A Protected Bike Lane Network Springs Fully Formed from Advocates’ Brains
Michael Andersen blogs for The Green Lane Project, a PeopleForBikes program that helps U.S. cities build better bike lanes to create low-stress streets.
For supporters of cycling both inside and outside government, the playbook has become familiar.
Lobby city planners to make a bike network plan. Get it funded. Make it as forward-thinking and ambitious as possible. Once you’ve drawn a bunch of lines on the city’s official map, select the most important projects and start to fight political battles street by street, compromising every step of the way with those who argue that biking facilities don’t need to be that common or that comfortable or that direct — forcing elected officials to weigh the needs for this parking lane or that turn lane one block at a time.
Working on their own time over two long evenings with a clipboard and a survey wheel, Ben Wedge and Matthew Eronoa mapped an entire 23-mile protected bike lane network themselves from the street up.
— Halifax Cycling (@IBIKEHFX) August 18, 2014
Then they spent several months compiling their measurements into a remarkable 39-page document that spells out exactly what the city would need to do to create a complete, connected biking network suitable for all ages.
A protected lane on Oxford Street? North of Coburg, they wrote, all you’d need is a standard 4-to-3 conversion with a new center turn lane, and south of Coburg you’d eliminate half of the on-street parking.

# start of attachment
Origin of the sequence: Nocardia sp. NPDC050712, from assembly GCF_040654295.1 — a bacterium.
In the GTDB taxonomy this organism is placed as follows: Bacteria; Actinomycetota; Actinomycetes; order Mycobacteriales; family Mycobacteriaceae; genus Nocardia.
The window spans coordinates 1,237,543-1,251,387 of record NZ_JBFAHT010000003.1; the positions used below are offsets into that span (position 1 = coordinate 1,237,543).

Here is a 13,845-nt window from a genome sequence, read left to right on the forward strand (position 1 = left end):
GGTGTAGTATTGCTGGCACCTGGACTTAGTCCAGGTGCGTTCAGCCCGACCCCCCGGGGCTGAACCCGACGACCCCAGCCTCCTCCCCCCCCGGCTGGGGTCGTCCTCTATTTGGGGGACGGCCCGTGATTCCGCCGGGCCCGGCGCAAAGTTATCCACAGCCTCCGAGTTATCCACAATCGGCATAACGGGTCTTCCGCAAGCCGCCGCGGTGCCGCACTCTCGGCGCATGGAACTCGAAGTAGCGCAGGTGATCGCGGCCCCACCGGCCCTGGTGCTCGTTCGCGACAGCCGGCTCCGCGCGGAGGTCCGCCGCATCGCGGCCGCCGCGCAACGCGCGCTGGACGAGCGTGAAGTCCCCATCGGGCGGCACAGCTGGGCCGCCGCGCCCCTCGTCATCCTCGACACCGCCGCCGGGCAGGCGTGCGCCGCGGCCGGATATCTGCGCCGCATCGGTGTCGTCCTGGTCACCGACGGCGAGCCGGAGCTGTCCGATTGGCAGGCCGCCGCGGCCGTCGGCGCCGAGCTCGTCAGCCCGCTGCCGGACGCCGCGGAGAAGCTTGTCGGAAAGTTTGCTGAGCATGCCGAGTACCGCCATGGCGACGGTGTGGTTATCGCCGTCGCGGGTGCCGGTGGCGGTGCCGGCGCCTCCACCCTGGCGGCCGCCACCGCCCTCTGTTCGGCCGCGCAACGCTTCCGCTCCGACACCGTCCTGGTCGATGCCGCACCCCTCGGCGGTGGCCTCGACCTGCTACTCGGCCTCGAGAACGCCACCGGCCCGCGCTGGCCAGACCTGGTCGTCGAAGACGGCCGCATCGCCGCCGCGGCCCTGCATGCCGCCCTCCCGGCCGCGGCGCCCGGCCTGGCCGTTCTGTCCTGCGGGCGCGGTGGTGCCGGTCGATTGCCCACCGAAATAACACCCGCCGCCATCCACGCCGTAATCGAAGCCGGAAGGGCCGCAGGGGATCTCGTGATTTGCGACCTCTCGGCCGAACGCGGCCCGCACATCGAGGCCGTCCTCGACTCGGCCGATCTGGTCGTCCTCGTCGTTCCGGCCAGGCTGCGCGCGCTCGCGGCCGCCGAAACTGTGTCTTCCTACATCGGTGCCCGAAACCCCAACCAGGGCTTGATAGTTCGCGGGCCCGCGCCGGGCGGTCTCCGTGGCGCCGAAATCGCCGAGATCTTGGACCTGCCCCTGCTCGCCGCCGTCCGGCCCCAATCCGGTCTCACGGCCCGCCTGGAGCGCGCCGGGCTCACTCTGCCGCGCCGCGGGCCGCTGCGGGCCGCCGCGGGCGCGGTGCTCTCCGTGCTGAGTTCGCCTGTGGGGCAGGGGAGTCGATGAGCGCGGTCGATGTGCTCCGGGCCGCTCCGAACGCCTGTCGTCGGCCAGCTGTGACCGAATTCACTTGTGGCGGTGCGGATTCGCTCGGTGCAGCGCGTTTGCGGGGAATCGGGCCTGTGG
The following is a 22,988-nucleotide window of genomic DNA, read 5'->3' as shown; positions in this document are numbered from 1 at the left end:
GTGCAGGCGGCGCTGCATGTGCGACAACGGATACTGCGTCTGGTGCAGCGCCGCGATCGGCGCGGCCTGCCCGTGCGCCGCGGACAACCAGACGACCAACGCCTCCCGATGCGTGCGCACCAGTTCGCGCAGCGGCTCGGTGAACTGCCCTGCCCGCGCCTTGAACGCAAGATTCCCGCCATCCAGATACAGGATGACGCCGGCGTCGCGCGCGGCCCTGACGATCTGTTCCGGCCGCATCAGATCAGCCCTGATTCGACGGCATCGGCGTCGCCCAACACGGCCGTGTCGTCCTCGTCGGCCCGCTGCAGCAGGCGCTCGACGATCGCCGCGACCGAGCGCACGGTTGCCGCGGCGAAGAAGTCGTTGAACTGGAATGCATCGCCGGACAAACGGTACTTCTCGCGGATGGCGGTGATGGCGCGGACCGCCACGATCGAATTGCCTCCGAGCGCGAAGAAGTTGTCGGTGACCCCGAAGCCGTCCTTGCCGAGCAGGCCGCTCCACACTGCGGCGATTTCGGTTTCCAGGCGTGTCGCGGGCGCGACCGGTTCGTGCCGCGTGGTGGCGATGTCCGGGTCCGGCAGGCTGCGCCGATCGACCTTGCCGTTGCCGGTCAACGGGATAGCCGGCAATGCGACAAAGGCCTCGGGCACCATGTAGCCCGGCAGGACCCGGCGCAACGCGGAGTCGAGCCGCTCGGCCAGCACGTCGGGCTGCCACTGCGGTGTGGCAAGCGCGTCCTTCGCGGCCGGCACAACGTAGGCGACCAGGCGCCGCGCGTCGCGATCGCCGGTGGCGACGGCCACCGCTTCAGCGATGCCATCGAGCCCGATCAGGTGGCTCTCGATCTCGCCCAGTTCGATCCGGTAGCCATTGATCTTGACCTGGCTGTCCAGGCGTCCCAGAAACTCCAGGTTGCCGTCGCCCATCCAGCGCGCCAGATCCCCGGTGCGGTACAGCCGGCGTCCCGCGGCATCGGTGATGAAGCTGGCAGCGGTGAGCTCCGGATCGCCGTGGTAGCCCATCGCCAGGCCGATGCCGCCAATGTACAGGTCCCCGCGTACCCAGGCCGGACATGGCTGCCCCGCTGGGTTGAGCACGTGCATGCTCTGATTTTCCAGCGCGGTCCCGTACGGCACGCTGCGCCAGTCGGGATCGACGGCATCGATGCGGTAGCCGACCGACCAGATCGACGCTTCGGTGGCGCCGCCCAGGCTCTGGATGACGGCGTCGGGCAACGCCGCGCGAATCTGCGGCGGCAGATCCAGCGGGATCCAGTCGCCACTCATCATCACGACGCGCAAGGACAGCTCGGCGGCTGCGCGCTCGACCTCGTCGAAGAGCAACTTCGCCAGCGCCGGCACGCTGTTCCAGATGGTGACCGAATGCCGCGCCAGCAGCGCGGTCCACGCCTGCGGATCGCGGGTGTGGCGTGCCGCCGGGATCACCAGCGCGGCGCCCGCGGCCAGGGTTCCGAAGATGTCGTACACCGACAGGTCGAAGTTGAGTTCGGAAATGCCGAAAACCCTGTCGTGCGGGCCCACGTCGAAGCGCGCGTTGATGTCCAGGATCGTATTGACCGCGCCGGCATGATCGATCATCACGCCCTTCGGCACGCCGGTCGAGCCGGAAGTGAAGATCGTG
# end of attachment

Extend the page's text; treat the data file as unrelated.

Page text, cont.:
What about Sackville Street? Just narrow the travel lanes west of Brunswick and square off the intersection at Bell, plus you can can even add 30 new street parking spaces.
The plan, which they called “On Track for 2020,” is complete with information about traffic volumes and, for each street, a brief summary of the connectivity benefits it would offer to Halifax’s theoretical all-ages biking network.
Installation cost for the entire connected network: $1,586,000, or about $3.75 per Haligonian.
Another 40 miles of comfortable bikeways would also be added, they note, with a neighborhood greenway-like system to calm traffic on residential side-streets. The result would be a connected all-ages biking network — or, as Toronto urbanism advocate Gil Peñalosa likes to say, a “minimum grid.”
Wedge, Eronoa and several other volunteers led the project under the auspices of the Halifax Cycling Coalition, an all-volunteer advocacy group with 250 members and 30 active volunteers, including David Jung, the pro bono designer of the final report. Staffers from three other local nonprofits offered peer reviews of the plan before publication.
Wedge, the coalition’s co-chair, said the process began after being told many times that Halifax simply lacked the space for protected bike lanes.
“We essentially set out to say look, it can be done, here are the tradeoffs,” said Wedge, 25. “It just kind of spiraled and we said, why don’t we just grab a survey wheel and go out and measure all the streets. Because the city doesn’t actually know.”
Wedge concedes that their quick survey of street widths isn’t exactly precise.
“I’m an engineer,” said Wedge, who works as an industrial engineer for Barrington Consulting. “I’m not going to stamp that, because I didn’t pull out proper survey equipment.”
But he said it’s helped advanced the conversation from a vague “that sounds difficult” to more productive discussion of the costs and benefits.
“It’s a conversation-starter,” he said.